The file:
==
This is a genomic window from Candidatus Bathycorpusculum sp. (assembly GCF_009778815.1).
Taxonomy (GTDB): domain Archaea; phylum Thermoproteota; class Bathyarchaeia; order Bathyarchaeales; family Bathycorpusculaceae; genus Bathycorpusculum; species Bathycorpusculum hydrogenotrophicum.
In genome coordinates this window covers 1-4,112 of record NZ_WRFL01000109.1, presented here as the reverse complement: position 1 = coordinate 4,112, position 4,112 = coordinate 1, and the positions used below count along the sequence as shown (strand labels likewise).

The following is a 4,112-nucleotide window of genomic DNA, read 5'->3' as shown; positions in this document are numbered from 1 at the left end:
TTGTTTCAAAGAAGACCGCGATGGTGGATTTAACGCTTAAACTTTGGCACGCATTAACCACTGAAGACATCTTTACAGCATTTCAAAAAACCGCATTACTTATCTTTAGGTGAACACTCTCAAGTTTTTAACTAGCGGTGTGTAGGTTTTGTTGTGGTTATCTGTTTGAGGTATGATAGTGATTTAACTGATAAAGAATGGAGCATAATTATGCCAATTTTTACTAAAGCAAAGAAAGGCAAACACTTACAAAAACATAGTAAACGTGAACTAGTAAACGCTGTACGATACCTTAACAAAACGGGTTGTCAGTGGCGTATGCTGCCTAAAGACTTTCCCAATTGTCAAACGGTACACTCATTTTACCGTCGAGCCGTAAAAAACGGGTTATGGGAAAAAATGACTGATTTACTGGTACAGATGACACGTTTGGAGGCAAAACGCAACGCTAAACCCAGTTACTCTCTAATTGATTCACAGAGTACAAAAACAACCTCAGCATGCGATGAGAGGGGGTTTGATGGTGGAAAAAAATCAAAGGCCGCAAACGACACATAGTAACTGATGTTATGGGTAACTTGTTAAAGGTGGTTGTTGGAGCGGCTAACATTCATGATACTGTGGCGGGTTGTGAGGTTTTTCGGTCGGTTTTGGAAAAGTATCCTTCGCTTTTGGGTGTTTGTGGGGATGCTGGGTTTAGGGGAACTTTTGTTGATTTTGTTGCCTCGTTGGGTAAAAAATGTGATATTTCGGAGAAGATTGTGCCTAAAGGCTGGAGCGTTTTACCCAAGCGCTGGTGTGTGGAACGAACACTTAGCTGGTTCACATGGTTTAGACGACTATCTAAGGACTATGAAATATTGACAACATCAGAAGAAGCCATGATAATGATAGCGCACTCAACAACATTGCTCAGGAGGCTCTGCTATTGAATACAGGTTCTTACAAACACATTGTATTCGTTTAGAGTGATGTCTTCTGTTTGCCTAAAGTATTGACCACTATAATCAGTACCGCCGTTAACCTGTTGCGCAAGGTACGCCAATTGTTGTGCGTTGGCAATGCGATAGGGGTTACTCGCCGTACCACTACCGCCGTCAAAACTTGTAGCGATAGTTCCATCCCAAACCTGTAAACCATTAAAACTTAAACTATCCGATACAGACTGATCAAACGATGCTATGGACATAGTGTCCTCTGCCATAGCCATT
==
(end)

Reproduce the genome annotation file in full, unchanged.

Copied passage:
This is a genomic window from Candidatus Bathycorpusculum sp. (assembly GCF_009778815.1).
Taxonomy (GTDB): domain Archaea; phylum Thermoproteota; class Bathyarchaeia; order Bathyarchaeales; family Bathycorpusculaceae; genus Bathycorpusculum; species Bathycorpusculum hydrogenotrophicum.
In genome coordinates this window covers 1-4,112 of record NZ_WRFL01000109.1, presented here as the reverse complement: position 1 = coordinate 4,112, position 4,112 = coordinate 1, and the positions used below count along the sequence as shown (strand labels likewise).

The following is a 4,112-nucleotide window of genomic DNA, read 5'->3' as shown; positions in this document are numbered from 1 at the left end:
TTGTTTCAAAGAAGACCGCGATGGTGGATTTAACGCTTAAACTTTGGCACGCATTAACCACTGAAGACATCTTTACAGCATTTCAAAAAACCGCATTACTTATCTTTAGGTGAACACTCTCAAGTTTTTAACTAGCGGTGTGTAGGTTTTGTTGTGGTTATCTGTTTGAGGTATGATAGTGATTTAACTGATAAAGAATGGAGCATAATTATGCCAATTTTTACTAAAGCAAAGAAAGGCAAACACTTACAAAAACATAGTAAACGTGAACTAGTAAACGCTGTACGATACCTTAACAAAACGGGTTGTCAGTGGCGTATGCTGCCTAAAGACTTTCCCAATTGTCAAACGGTACACTCATTTTACCGTCGAGCCGTAAAAAACGGGTTATGGGAAAAAATGACTGATTTACTGGTACAGATGACACGTTTGGAGGCAAAACGCAACGCTAAACCCAGTTACTCTCTAATTGATTCACAGAGTACAAAAACAACCTCAGCATGCGATGAGAGGGGGTTTGATGGTGGAAAAAAATCAAAGGCCGCAAACGACACATAGTAACTGATGTTATGGGTAACTTGTTAAAGGTGGTTGTTGGAGCGGCTAACATTCATGATACTGTGGCGGGTTGTGAGGTTTTTCGGTCGGTTTTGGAAAAGTATCCTTCGCTTTTGGGTGTTTGTGGGGATGCTGGGTTTAGGGGAACTTTTGTTGATTTTGTTGCCTCGTTGGGTAAAAAATGTGATATTTCGGAGAAGATTGTGCCTAAAGGCTGGAGCGTTTTACCCAAGCGCTGGTGTGTGGAACGAACACTTAGCTGGTTCACATGGTTTAGACGACTATCTAAGGACTATGAAATATTGACAACATCAGAAGAAGCCATGATAATGATAGCGCACTCAACAACATTGCTCAGGAGGCTCTGCTATTGAATACAGGTTCTTACAAACACATTGTATTCGTTTAGAGTGATGTCTTCTGTTTGCCTAAAGTATTGACCACTATAATCAGTACCGCCGTTAACCTGTTGCGCAAGGTACGCCAATTGTTGTGCGTTGGCAATGCGATAGGGGTTACTCGCCGTACCACTACCGCCGTCAAAACTTGTAGCGATAGTTCCATCCCAAACCTGTAAACCATTAAAACTTAAACTATCCGATACAGACTGATCAAACGATGCTATGGACATAGTGTCCTCTGCCATAGCCATT